Home and Community Care Digest

Home and Community Care Digest 6(4) December 2007 : 0-0

Methods to encourage end-of-life health care planning among young-old adults


Despite the potential advantages of end-of-life planning, current end-of-life planning practices are lacking. This study assessed five factors to determine their relative influence on each of following three forms of end-of-life planning: living will, appointed durable power of attorney for health care, and informal discussions about one's health care preferences. Hospitalization, personal beliefs, and direct experiences with end-of-life issues are significant predictors of end-of-life planning. Suggestions on how health care providers may encourage end-of-life preparations were provided.

Background: Despite the potential advantages of end-of-life planning, the current use of end-of-life planning practices is limited. Less than 50% of older adults have a living will and end-of-life preparations tend to occur too late to be effective. This study explored 3 additional factors that may affect end-of-life preparations for community dwelling young-old adults, namely health care encounters, personal beliefs, and direct experience with others' deaths.

Methods: The following predictors of end-of-life planning were evaluated to determine their influence on end-of-life preparations: 1) recent hospitalizations; 2) personal beliefs (i.e. fear of death or desire to make their own health care decisions); 3) direct experiences with end-of-life issues; 4) socio-demographic characteristics; and 5) having informal discussions on these issues. The study sample was a randomly selected sub-sample from a large database that followed people over time. The sample completed telephone interviews and self-administered mail questionnaires twice in 1992 and 2004. Three forms of end-of-life preparations were observed: whether one 1) had a living will; 2) had a durable power of attorney for health care; and 3) had held discussions about end-of-life preparations.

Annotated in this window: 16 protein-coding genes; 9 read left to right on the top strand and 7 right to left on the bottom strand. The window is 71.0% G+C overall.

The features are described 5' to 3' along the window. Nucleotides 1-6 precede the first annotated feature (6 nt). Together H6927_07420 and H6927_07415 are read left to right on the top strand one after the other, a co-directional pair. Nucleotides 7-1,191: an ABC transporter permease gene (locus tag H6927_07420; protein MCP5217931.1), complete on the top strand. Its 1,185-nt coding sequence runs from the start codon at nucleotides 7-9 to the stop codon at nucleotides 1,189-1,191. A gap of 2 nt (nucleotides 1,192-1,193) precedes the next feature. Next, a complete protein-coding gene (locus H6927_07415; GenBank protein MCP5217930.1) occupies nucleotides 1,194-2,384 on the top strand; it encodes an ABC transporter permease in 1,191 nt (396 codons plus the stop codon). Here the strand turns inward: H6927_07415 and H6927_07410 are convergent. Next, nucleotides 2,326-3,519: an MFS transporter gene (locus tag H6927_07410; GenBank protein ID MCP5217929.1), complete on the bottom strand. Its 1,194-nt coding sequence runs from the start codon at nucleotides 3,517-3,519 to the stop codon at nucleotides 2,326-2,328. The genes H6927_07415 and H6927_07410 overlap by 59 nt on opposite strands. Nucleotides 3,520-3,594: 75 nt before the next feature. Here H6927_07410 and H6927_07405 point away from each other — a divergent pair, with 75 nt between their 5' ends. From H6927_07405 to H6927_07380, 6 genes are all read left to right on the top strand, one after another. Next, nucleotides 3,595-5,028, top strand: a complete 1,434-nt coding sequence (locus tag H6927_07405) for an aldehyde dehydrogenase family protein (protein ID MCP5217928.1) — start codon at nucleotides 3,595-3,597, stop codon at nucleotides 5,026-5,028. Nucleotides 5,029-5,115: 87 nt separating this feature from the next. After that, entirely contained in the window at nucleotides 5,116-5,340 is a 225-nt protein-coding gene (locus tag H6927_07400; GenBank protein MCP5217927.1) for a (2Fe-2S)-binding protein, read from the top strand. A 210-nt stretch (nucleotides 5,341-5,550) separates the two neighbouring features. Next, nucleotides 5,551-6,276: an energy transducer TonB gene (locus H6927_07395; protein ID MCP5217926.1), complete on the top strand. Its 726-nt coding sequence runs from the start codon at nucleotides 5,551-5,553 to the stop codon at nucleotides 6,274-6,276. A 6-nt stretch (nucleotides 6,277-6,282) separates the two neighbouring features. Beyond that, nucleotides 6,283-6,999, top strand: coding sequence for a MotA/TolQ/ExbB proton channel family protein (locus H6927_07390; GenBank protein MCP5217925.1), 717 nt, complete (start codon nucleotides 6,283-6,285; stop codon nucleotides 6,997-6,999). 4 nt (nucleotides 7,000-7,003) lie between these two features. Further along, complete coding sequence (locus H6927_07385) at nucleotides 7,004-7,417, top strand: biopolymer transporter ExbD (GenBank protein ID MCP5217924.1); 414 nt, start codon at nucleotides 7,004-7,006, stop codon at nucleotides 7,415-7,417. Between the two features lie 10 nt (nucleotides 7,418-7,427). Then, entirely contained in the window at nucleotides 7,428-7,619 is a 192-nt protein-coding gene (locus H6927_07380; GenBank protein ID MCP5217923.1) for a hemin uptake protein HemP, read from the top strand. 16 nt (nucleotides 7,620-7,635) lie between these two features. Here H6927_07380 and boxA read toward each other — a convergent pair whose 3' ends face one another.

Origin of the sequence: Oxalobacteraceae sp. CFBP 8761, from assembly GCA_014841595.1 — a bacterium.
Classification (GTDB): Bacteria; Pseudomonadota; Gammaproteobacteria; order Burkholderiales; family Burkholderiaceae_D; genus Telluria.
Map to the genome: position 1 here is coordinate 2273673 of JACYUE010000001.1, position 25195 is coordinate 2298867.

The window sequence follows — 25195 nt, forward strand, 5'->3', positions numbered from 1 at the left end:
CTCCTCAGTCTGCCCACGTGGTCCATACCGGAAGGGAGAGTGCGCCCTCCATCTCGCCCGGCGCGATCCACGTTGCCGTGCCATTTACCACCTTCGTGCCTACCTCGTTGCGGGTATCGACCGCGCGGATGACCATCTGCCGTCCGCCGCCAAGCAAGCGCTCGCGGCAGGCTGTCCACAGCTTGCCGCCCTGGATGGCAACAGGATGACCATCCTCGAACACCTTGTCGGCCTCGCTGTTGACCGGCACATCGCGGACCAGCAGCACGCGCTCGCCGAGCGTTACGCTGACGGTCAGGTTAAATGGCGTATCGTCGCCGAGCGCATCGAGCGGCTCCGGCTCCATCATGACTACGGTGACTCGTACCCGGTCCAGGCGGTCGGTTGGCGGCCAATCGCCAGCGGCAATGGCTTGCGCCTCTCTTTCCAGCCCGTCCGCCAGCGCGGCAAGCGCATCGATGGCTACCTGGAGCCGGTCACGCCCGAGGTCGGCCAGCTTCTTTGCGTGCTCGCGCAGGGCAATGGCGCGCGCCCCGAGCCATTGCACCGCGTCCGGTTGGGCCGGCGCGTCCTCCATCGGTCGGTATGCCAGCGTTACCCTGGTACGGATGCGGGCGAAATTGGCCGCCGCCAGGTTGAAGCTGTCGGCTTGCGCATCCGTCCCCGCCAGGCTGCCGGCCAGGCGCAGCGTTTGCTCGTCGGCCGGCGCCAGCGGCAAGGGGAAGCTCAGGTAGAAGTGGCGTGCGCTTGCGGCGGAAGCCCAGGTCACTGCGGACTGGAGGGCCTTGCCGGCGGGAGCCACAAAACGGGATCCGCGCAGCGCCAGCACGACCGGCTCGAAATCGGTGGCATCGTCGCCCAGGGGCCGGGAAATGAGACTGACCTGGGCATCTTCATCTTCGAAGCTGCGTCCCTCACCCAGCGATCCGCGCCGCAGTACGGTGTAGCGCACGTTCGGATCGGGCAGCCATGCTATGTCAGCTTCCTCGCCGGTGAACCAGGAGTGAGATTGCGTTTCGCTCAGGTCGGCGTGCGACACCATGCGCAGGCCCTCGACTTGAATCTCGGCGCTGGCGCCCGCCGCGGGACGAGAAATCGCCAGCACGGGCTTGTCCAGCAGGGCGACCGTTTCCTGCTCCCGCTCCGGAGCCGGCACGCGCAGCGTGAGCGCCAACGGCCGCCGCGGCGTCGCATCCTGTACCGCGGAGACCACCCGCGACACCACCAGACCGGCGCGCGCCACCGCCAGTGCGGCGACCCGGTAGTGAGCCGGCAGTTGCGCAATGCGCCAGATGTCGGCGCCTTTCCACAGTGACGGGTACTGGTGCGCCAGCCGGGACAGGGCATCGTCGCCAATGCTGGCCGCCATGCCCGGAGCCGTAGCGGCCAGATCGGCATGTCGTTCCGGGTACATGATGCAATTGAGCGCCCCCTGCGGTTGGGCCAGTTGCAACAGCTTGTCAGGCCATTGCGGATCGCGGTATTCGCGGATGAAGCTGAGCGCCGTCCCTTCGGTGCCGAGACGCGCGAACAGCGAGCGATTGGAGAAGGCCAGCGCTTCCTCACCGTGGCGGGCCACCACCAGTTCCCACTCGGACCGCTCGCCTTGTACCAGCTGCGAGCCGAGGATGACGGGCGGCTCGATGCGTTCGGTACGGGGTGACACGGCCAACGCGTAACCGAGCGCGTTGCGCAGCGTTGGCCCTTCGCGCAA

Findings: Socio-demographic characteristics and informal discussion were associated with the adoption of only one of the three practices. Persons who had been hospitalized in the year prior to interview were more likely than those who had not been hospitalized to have engaged in each of the three forms of planning. Persons who believed that physicians rather than themselves should make decisions about health care and those with greater death anxiety were less likely to have engaged in end-of-life planning. Having survived the painful death of a loved one was a significant predictor of all three types of end-of-life planning. Holding informal discussions was the most powerful predictor of making formal preparations.

Conclusions: Predictors that were found to be associated with a lower chance of engaging in end-of-life planning (i.e. death anxiety and lack of desire to make health care decisions) are potentially modifiable. Thus, targeted interventions can be initiated to help this specific group. Support and education could be given to assuage people's death anxiety and to foster people's decision-making autonomy. Health care providers can effectively encourage end-of-life preparations in a number of ways, such as launching discussion groups about recent deaths of loved ones or promoting communication between older adults and their families. Finally, because of individuals' unique needs, health professionals should not limit themselves to one standardized approach to end-of-life planning for everyone.

Reference: Carr D, Khodyakov, D. "End-of-life health care planning among young-old adults: An assessment of psychosocial influences." The Journals of Gerontology 2007; 62B(2): S135-S141.


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